James Madison Papers
Documents filtered by: Author="Taylor, James" AND Recipient="Madison, James" AND Period="Madison Presidency"
sorted by: author
Permanent link for this document:

To James Madison from James Taylor, 2 April 1809

From James Taylor

Belle Vue 2d Apl 1809

Dear sir

We have just rec[e]ived your Speech here and I assure you it appears to be much admired even by the Federalist of Cincinnati. Mr Rowan1 passed this about 10 days ago he spoke of it & your self in respectful terms, which was more than I expected from his opposition to the late Administration generally. He observed & it appeared to be assented to by several of the highest Federal characters in that place that you had it now in your power to be one of the most popular Men on earth, by uniteing all parties. I fear that is impossible! But I assure you that class of Citizens every where appear to expect great things from you but this may be making a virtue of necessity. You will pardon me for the liberty I am taking. I shall now & then intrude a Scrall on you for I can with truth assure you there are few persons who more ardently wish your self & Mrs. Madison happier in this life than myself and again I assure you I feel great solicitude for the prosperity of our common Country, which between foreign difficulties & intestine divisions & oppositions, appears to me to be in an alarming situation. Altho’ I have the highest confidence in your foresight, judgment & discretion, yet I am sure you often feel imbarrassed to know how to act for the best: But It must be of all things the most mortifying to a Goverment to have its veiws & Measures disappointed & set at Naught by our own Citizens, & that too for the Object of rendering its own Goverment contemptable.

I have this day recd a line from my brother Hubbard,2 his family is in good health he is becoming rich in grand children, he has three one lately born. Your fri[e]nds in this county are generally well. My family injoy good health. I am joined by Mrs. Taylor in best respects to your amiable Lady & self. I am Dear sir with great respect & Esteem In haste Your Sincere fri[e]nd & Servt

James Taylor

P S.

The Troops at this Place I expect will leave this in Course of 10 days or two weeks they consist of about 80 Men Capts. Nicholas’s & Floyds Companies.3 The Weather has been so exceedingly bad that the Saw Mills distroyed by high Waters & those remainining [sic] Stoped & overflowed by the backwater added to the badness of the roads that it has been impossible to get the bottom of the boats ready if the Troops were ready to imbark, but Colo. Russell is anxious to take on as many men as he can & is pressing the recruiting service as much as possible.4 A flying report has just reached this place, that four boats of Capt. Peters flotilla are lost in the Mississippi by a Tempest, but I give little or no credit to the report. And the report states that all the Officers & Men were lost.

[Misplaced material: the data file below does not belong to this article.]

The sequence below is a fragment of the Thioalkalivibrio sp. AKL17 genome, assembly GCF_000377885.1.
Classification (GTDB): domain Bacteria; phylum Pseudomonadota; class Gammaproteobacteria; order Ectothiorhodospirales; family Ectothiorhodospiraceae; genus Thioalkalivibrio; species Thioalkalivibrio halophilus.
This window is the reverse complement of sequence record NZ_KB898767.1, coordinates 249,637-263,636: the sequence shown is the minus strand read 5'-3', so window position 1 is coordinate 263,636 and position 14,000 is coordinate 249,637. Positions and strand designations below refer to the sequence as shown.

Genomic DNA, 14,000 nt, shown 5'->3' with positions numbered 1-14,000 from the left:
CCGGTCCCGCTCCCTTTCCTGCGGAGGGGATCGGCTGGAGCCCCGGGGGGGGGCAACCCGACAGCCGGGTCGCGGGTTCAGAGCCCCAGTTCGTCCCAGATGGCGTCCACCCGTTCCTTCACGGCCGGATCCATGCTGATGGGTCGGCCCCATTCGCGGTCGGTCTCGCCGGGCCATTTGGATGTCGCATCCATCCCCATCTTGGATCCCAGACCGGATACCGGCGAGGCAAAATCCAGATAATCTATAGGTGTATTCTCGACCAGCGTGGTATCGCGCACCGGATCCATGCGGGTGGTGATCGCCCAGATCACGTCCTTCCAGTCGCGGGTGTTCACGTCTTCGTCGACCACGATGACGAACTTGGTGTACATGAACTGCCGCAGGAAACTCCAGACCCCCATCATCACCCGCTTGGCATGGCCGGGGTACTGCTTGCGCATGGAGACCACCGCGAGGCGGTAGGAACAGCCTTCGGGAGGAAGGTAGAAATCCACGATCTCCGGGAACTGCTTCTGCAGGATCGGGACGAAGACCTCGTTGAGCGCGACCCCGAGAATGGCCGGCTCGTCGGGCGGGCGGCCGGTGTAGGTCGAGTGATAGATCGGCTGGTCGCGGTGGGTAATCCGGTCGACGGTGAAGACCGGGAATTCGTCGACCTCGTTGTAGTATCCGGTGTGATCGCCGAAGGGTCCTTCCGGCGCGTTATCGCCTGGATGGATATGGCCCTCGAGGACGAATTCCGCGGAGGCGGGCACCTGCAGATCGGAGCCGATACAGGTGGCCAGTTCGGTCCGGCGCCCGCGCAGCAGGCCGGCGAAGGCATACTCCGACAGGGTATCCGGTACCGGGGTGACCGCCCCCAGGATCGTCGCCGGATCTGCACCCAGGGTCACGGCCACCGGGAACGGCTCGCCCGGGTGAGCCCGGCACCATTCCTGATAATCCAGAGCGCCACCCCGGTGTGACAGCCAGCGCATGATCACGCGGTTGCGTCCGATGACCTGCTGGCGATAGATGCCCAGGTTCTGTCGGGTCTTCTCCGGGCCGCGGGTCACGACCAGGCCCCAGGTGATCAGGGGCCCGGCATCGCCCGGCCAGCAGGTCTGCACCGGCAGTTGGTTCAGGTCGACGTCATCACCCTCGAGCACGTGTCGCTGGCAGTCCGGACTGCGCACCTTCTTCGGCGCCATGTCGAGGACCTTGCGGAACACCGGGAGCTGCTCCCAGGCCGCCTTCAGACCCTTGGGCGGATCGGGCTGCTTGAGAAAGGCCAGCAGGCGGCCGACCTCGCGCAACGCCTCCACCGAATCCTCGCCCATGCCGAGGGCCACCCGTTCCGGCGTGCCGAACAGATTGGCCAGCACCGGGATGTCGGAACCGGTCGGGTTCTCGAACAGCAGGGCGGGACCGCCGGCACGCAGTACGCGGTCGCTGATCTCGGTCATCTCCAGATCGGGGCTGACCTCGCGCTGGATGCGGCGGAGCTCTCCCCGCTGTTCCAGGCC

J T.

RC (DLC). Docketed by JM.

1John Rowan (1773–1843) was a native Pennsylvanian whose family moved to Kentucky in 1783. Proprietor of Federal Hill at Bardstown, he practiced law in Louisville and held many public offices including secretary of the state of Kentucky, 1804–6, and U.S. senator, 1825–31 (BDC description begins Biographical Directory of the American Congress, 1774–1971 (Washington, 1971). description ends , p. 1637; Hopkins, Papers of Henry Clay, 1:178 n. 1).

2Hubbard Taylor (1760–1845) migrated to Kentucky from Caroline County in 1790 (PJM description begins William T. Hutchinson et al., eds., The Papers of James Madison (1st ser., vols. 1–10, Chicago, 1962–77, vols. 11–, Charlottesville, Va., 1977—). description ends , 8:455 n. 5).

3Robert Carter Nicholas (d. 1836), son of the Kentucky lawyer and statesman George Nicholas, pursued a military career, 1808–19. George Rogers Clark Floyd (d. 1821), a native of Jefferson County, Kentucky, and brother of Gov. John Floyd of Virginia, also served as an army officer, 1808–13. Nicholas and Floyd were appointed to the Seventh Infantry under “An Act to raise for a limited time an additional military force” of 12 Apr. 1808. The law provided for eight new regiments to serve for five years “unless sooner discharged” (Hopkins, Papers of Henry Clay, 1:308 n. 2, 403 n. 1; Heitman, Historical Register description begins Francis B. Heitman, Historical Register and Dictionary of the United States Army, from Its Organization, September 29, 1789, to March 2, 1903 (2 vols.; Washington, 1903). description ends , 1:746, 426; Senate Exec. Proceedings description begins Journal of the Executive Proceedings of the Senate of the United States of America (3 vols.; Washington, 1828). description ends , 2:97, 104–5, 107; U.S. Statutes at Large description begins The Public Statutes at Large of the United States of America … (17 vols.; Boston, 1848–73). description ends , 2:481–83; see also James Taylor to JM, 26 Feb. 1809 [DLC]).

4William Russell (1758–1825) was a son of the Revolutionary War general of the same name. He was one of the soldiers raised for the Seventh Infantry in May 1808. A native Virginian, he moved to Fayette County, Kentucky, in 1783 and was active in politics and military affairs, serving under Generals Scott, Wilkinson, and Wayne in Indian campaigns and as a representative to the Virginia and Kentucky general assemblies (Zachariah F. Smith, The History of Kentucky [Louisville, 1886], p. 460; Heitman, Historical Register description begins Francis B. Heitman, Historical Register and Dictionary of the United States Army, from Its Organization, September 29, 1789, to March 2, 1903 (2 vols.; Washington, 1903). description ends , 1:854).

Index Entries